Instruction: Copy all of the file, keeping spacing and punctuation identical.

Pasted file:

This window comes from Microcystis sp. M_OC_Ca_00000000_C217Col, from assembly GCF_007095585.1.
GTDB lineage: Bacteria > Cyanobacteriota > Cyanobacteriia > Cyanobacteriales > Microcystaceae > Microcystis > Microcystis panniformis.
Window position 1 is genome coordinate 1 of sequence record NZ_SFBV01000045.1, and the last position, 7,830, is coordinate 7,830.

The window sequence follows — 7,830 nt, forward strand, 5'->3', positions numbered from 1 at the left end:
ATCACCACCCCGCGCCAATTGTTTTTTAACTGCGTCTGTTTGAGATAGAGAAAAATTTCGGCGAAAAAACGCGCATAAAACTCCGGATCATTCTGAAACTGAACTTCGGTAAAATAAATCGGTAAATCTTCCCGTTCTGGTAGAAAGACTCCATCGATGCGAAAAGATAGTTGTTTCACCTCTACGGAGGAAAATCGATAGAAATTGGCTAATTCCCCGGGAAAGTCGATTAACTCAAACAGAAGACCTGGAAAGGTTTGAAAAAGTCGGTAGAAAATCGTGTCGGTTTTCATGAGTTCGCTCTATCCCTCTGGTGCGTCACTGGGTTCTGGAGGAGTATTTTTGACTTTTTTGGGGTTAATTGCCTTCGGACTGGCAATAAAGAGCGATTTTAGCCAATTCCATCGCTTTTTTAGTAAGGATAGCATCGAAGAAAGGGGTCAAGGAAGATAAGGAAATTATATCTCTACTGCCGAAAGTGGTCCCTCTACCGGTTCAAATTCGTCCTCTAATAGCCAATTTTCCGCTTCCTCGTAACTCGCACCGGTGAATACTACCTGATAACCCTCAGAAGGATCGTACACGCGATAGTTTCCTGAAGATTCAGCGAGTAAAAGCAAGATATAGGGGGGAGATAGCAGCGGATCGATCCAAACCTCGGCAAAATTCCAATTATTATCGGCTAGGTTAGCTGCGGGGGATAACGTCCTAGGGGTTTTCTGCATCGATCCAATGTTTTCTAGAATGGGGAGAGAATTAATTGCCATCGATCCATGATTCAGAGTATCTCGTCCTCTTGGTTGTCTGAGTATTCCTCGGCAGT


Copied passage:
This window comes from Microcystis sp. M_OC_Ca_00000000_C217Col, from assembly GCF_007095585.1.
GTDB lineage: Bacteria > Cyanobacteriota > Cyanobacteriia > Cyanobacteriales > Microcystaceae > Microcystis > Microcystis panniformis.
Window position 1 is genome coordinate 1 of sequence record NZ_SFBV01000045.1, and the last position, 7,830, is coordinate 7,830.

The window sequence follows — 7,830 nt, forward strand, 5'->3', positions numbered from 1 at the left end:
ATCACCACCCCGCGCCAATTGTTTTTTAACTGCGTCTGTTTGAGATAGAGAAAAATTTCGGCGAAAAAACGCGCATAAAACTCCGGATCATTCTGAAACTGAACTTCGGTAAAATAAATCGGTAAATCTTCCCGTTCTGGTAGAAAGACTCCATCGATGCGAAAAGATAGTTGTTTCACCTCTACGGAGGAAAATCGATAGAAATTGGCTAATTCCCCGGGAAAGTCGATTAACTCAAACAGAAGACCTGGAAAGGTTTGAAAAAGTCGGTAGAAAATCGTGTCGGTTTTCATGAGTTCGCTCTATCCCTCTGGTGCGTCACTGGGTTCTGGAGGAGTATTTTTGACTTTTTTGGGGTTAATTGCCTTCGGACTGGCAATAAAGAGCGATTTTAGCCAATTCCATCGCTTTTTTAGTAAGGATAGCATCGAAGAAAGGGGTCAAGGAAGATAAGGAAATTATATCTCTACTGCCGAAAGTGGTCCCTCTACCGGTTCAAATTCGTCCTCTAATAGCCAATTTTCCGCTTCCTCGTAACTCGCACCGGTGAATACTACCTGATAACCCTCAGAAGGATCGTACACGCGATAGTTTCCTGAAGATTCAGCGAGTAAAAGCAAGATATAGGGGGGAGATAGCAGCGGATCGATCCAAACCTCGGCAAAATTCCAATTATTATCGGCTAGGTTAGCTGCGGGGGATAACGTCCTAGGGGTTTTCTGCATCGATCCAATGTTTTCTAGAATGGGGAGAGAATTAATTGCCATCGATCCATGATTCAGAGTATCTCGTCCTCTTGGTTGTCTGAGTATTCCTCGGCAGT